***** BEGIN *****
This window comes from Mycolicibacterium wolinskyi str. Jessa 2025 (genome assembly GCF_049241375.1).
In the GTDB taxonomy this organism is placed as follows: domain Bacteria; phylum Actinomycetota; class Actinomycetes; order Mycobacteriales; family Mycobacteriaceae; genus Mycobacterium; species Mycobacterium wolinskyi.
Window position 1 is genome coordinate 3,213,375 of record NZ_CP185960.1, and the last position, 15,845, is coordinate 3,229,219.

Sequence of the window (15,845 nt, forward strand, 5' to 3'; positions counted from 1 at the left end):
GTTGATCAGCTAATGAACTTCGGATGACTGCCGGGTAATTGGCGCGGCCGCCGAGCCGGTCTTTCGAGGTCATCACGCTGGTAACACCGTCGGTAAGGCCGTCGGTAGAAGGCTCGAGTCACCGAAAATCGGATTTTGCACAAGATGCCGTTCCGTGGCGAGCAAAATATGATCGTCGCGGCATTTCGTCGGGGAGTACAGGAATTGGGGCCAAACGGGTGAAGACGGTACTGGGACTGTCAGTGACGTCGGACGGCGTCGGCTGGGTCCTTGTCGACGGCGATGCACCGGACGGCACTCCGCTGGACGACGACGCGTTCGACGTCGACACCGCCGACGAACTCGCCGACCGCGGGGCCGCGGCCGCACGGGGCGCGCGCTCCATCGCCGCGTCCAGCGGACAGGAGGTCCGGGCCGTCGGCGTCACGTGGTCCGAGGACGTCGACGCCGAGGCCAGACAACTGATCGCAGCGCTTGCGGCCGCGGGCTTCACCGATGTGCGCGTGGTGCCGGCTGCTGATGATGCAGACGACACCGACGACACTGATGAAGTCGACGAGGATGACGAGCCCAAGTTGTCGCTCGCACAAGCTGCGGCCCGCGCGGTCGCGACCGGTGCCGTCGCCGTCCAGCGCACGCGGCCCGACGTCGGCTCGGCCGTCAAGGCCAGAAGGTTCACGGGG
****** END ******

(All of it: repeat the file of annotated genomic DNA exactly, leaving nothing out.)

This window comes from Mycolicibacterium wolinskyi str. Jessa 2025 (genome assembly GCF_049241375.1).
In the GTDB taxonomy this organism is placed as follows: domain Bacteria; phylum Actinomycetota; class Actinomycetes; order Mycobacteriales; family Mycobacteriaceae; genus Mycobacterium; species Mycobacterium wolinskyi.
Window position 1 is genome coordinate 3,213,375 of record NZ_CP185960.1, and the last position, 15,845, is coordinate 3,229,219.

Sequence of the window (15,845 nt, forward strand, 5' to 3'; positions counted from 1 at the left end):
GTTGATCAGCTAATGAACTTCGGATGACTGCCGGGTAATTGGCGCGGCCGCCGAGCCGGTCTTTCGAGGTCATCACGCTGGTAACACCGTCGGTAAGGCCGTCGGTAGAAGGCTCGAGTCACCGAAAATCGGATTTTGCACAAGATGCCGTTCCGTGGCGAGCAAAATATGATCGTCGCGGCATTTCGTCGGGGAGTACAGGAATTGGGGCCAAACGGGTGAAGACGGTACTGGGACTGTCAGTGACGTCGGACGGCGTCGGCTGGGTCCTTGTCGACGGCGATGCACCGGACGGCACTCCGCTGGACGACGACGCGTTCGACGTCGACACCGCCGACGAACTCGCCGACCGCGGGGCCGCGGCCGCACGGGGCGCGCGCTCCATCGCCGCGTCCAGCGGACAGGAGGTCCGGGCCGTCGGCGTCACGTGGTCCGAGGACGTCGACGCCGAGGCCAGACAACTGATCGCAGCGCTTGCGGCCGCGGGCTTCACCGATGTGCGCGTGGTGCCGGCTGCTGATGATGCAGACGACACCGACGACACTGATGAAGTCGACGAGGATGACGAGCCCAAGTTGTCGCTCGCACAAGCTGCGGCCCGCGCGGTCGCGACCGGTGCCGTCGCCGTCCAGCGCACGCGGCCCGACGTCGGCTCGGCCGTCAAGGCCAGAAGGTTCACGGGG